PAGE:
Just when Americans thought that bipartisanship in Washington is as antiquated as landline phones and dial-up Internet, leaders of both parties joined political hands to support the legalized hemp movement. Vaping is still under attack from the FDA, the CDC, and almost the entire Democrat party, but hemp is apparently gaining significant congressional support and rather quickly, too.
Earlier this month, Senate Majority Leader Mitch McConnel fast-tracked a bill called The Hemp Farming Act of 2018 by implementing a little-used political move known as Rule 14. Instead of having to go through the traditional senate committee review process, the proposed legislation can travel directly to the senate floor for an immediate hands-up or hands-down vote at any time.
"Today, with my colleagues, I am proud to introduce the bipartisan Hemp Farming Act of 2018, which will build upon the success of the hemp pilot programs and spur innovation and growth within the industry. By legalizing hemp and empowering states to conduct their own oversight plans, we can give the hemp industry the tools necessary to create jobs and new opportunities for farmers and manufacturers around the county."
-Senator Mitch McConnell is an interview published in The Hill
McConnel has his own reasons for wanting this legislation to pass. Mitch is from Kentucky, a state that currently has at least five different pilot programs in the works involving the scientific possibilities of using hemp as biofuel or other energy resources. On May 23, Senator Mark Warner issued a press release stating that both he and Senator Tim Kaine (Hillary Clinton’s Vice President pick) will be throwing their political support behind The Hemp Farming Act of 2018, too. Both Warner and Kaine are from the wonderful state of Virginia, which may be playing an important role in their official endorsements much like McConnell of Kentucky.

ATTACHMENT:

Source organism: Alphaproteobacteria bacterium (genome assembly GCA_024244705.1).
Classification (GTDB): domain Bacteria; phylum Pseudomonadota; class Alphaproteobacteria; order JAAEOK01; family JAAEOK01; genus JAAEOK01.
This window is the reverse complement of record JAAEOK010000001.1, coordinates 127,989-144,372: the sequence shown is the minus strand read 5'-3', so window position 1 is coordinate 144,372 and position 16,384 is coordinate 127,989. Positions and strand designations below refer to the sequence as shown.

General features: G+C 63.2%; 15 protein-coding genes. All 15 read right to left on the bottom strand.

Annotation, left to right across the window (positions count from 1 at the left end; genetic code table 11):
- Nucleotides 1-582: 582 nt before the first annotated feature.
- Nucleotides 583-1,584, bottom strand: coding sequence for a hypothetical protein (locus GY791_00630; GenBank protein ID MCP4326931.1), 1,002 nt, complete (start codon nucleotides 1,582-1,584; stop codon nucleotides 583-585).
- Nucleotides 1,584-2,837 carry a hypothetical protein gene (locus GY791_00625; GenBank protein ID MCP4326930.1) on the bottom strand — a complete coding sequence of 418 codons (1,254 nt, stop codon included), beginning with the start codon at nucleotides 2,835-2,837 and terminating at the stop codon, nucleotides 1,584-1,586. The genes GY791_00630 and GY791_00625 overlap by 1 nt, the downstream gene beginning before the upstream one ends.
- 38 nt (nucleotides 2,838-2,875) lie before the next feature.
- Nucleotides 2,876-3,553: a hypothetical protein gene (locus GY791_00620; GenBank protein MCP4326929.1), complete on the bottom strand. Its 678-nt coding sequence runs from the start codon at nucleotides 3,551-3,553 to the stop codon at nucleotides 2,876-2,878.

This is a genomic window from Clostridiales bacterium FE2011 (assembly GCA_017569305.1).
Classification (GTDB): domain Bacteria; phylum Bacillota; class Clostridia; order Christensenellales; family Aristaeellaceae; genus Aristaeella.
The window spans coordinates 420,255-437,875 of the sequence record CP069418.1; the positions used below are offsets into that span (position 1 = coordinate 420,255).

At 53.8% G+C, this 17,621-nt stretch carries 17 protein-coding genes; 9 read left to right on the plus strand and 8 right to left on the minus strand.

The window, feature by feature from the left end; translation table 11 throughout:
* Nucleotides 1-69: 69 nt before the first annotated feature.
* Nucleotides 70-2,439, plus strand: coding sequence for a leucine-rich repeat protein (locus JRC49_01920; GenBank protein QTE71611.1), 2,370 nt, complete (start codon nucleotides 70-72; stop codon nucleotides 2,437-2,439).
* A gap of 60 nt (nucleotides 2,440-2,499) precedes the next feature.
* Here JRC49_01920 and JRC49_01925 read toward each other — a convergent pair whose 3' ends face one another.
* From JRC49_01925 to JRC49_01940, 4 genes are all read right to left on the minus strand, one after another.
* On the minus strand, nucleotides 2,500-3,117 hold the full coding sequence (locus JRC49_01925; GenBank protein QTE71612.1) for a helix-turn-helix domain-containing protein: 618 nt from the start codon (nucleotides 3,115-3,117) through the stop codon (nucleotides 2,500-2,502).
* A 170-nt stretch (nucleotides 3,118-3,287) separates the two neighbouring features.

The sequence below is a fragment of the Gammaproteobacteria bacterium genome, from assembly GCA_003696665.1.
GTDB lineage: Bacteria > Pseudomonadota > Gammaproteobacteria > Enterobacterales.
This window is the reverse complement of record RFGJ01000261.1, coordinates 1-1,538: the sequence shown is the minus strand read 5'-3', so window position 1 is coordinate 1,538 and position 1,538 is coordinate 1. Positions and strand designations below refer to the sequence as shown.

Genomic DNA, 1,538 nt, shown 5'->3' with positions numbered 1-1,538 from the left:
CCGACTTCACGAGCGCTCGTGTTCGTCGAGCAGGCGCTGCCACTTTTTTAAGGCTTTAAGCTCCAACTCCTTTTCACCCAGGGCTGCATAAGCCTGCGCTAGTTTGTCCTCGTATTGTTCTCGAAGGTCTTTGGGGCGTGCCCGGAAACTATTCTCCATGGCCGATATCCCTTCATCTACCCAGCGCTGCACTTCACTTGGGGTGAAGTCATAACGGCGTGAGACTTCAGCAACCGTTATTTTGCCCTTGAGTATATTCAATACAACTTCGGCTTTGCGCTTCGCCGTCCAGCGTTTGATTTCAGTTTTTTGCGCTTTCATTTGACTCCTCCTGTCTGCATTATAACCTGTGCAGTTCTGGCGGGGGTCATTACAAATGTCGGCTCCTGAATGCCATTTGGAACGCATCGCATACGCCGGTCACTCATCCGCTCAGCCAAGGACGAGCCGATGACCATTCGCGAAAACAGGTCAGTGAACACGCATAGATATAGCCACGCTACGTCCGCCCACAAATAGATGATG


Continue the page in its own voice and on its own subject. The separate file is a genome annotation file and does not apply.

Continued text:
“Agriculture is Virginia’s leading economic sector, and I am always on the lookout for ways to support our agricultural economy…Hemp was grown in Virginia by Thomas Jefferson, and research and input from Virginia agricultural stakeholders, agricultural scientists at JMU and Virginia Tech, and economic development leaders like the Tobacco Commission have shown that it is safe and holds economic promise for rural Virginia. I’m satisfied that this bill takes sensible steps to address law enforcement concerns and, in turn, that it makes sense to remove industrial hemp from the federal controlled substance list.”
So, apparently since Thomas Jefferson grew hemp, that’s good enough reason for Tim Kaine to support legalization. Regardless of which side of the political aisle vapers find themselves supporting in this Post-Trump world, the notion of legalized hemp may have some decidedly positive benefits – potentially. According to the proposed legislation, states will have the right to regulate and tax the product as they deem appropriate. And because hemp will disappear from the federal list of controlled substances, scientists and researchers will be able to apply for state and federal grant money for research.
Medicinal value of legalized Hemp
Biofuel possibilities is only one area of hemp research that shows tremendous promise. According to Healthline, hemp seeds are “incredibly nutritious,” rich in omega-3, omega-6, and linoleic acids. They are also a great source of protein. Scientists are also researching whether hemp seeds and oils can be useful in managing heart disease, digestive disorders, PMS, and menopause.
And even though hemp is a derivative of the cannabis plant, it contains very little THC – the active ingredient in marijuana that gets people stoned. Hemp is even being used to make clothing due to it being a natural antimicrobial. And a unique recipe of hemp and CBD known as Charlotte’s Web has proven to substantially reduce the number and severity of grand mal seizures in epileptic patients, too.
Related Article: Does vaping hemp prevent seizures in epilepsy patients?